A new report published by NetSkope Threat Research Labs casts some light on CloudFanta malware, which is currently being spread via spearphishing campaigns.
CloudFanta malware was first identified in July 2016 and is known to have been used in upwards of 26,000 credential-stealing attacks. The purpose of the malware is to steal email credentials and monitor online banking activities. Once email credentials have been obtained, messages are sent from the compromised account, while stolen banking credentials are used to make fraudulent transfers. Attacks have been concentrated in Brazil, although the use of CloudFanta malware is likely to spread further afield.
As with many malware campaigns, infection begins with an email attachment or malicious link. The emails use social engineering techniques to trick the user into taking the desired action – visiting the link or opening an infected email attachment.
CloudFanta malware leverages the SugarSync cloud storage app to deliver a JAR file which serves as a downloader for a number of malicious executable Dynamic Link Library (DLL) files. Those files are masked and appear as PNG image files and are used to steal information. After download, the malicious DLL files are renamed and given the .twerk extension.
Communications via the SugarSync app are encrypted, allowing the malware to avoid detection by traditional network anti-virus solutions, next-gen firewalls, and intrusion detection systems. The use of the cloud for hosting malware makes it much easier for the attackers to access the malware and operate undetected. Many security solutions do not effectively protect against cloud-based malware.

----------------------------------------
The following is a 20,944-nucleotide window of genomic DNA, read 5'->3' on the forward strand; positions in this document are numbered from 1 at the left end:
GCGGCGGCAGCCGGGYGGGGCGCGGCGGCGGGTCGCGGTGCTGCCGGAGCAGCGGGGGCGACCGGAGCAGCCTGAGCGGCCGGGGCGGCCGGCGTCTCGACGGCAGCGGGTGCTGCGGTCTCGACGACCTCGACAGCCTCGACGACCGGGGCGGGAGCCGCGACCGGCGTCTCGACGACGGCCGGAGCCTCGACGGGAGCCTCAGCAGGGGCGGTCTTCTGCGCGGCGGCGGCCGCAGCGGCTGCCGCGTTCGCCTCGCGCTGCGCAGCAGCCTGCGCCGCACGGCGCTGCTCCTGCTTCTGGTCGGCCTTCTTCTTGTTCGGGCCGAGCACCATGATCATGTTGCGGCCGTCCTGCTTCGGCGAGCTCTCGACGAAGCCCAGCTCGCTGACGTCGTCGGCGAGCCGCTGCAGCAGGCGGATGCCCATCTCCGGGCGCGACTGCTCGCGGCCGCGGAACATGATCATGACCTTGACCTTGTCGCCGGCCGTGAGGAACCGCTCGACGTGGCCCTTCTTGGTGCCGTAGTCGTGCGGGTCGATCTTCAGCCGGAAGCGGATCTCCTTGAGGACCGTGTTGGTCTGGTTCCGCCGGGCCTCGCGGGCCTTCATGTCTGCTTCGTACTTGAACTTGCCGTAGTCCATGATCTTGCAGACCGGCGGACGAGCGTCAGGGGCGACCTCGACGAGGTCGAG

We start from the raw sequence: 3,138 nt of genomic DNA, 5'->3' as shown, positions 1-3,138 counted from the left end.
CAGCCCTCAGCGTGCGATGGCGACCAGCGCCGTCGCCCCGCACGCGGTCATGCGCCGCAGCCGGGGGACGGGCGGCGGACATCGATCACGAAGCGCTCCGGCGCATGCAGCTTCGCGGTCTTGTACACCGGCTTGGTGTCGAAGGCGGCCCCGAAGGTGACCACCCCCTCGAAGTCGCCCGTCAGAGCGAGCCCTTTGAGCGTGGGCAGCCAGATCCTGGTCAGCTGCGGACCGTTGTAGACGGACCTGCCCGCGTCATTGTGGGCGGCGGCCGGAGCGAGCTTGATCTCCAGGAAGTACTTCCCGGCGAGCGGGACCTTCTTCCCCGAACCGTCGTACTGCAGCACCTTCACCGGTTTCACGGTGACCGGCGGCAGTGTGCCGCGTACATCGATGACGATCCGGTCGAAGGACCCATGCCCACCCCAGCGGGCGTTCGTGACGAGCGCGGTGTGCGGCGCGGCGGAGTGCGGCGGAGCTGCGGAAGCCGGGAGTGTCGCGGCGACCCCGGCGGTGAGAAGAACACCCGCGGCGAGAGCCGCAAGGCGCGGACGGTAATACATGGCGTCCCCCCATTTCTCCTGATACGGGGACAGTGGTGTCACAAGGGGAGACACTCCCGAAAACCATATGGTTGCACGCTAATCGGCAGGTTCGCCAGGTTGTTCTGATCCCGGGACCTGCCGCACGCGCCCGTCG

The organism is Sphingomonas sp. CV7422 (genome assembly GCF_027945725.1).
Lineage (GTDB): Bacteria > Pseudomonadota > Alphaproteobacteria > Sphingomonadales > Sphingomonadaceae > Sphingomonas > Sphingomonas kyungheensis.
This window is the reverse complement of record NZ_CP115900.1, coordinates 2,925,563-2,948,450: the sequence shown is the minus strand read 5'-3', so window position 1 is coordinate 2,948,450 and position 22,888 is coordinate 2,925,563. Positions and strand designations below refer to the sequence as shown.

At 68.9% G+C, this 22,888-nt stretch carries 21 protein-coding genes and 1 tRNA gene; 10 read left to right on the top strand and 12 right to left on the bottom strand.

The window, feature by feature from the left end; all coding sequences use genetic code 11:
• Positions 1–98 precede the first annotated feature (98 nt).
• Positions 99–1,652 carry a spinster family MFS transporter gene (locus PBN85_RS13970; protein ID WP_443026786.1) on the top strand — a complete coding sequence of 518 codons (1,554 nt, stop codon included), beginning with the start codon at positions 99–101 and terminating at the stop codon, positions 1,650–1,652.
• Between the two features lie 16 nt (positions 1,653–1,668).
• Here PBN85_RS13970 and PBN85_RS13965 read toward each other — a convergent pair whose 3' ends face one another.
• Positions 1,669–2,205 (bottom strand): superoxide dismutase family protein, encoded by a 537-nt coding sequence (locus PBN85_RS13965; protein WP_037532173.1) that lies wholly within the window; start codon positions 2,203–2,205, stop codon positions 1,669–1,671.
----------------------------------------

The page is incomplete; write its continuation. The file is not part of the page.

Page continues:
Once infected, users are directed to phishing webpages which capture email credentials before redirecting the user back to the genuine email login page. The credentials are then sent to the attackers C&C server. However, CloudFanta malware also monitors online banking activity and cleverly gets around many of the security features of online banks.
Rather than monitoring keystrokes, the malware takes a screenshot of the login page for every click of the mouse. This allows the malware to capture data from the virtual keyboards used by many banks. This method allows the attackers to easily capture banking passwords.
Due to a number of similarities in its mode of action, NetSkope believes CloudFanta malware was developed by the same individuals responsible for CloudSquirrel malware. NetSkope Threat Research Labs has been working closely with both SugarSync and the French hosting company OVH to neutralize the threat and take down the malicious URLs and C&C servers. The company is continuing to actively monitor the CloudFanta malware campaign.
Since the attacks start with a spearphishing campaign, one of the most effective methods for preventing infection is end user training. Software solutions can also be used to block the delivery of spam email and filter the Internet to prevent malicious websites from being visited. NetSkope has also developed a solution to neutralize the threat from malware that leverages cloud services.
As far as is possible, security policies should be developed to prevent the running of executable files, in particular those with an image/png content type. Netskope also recommends enabling the “view known file extension” function in Windows to show files with dual extensions.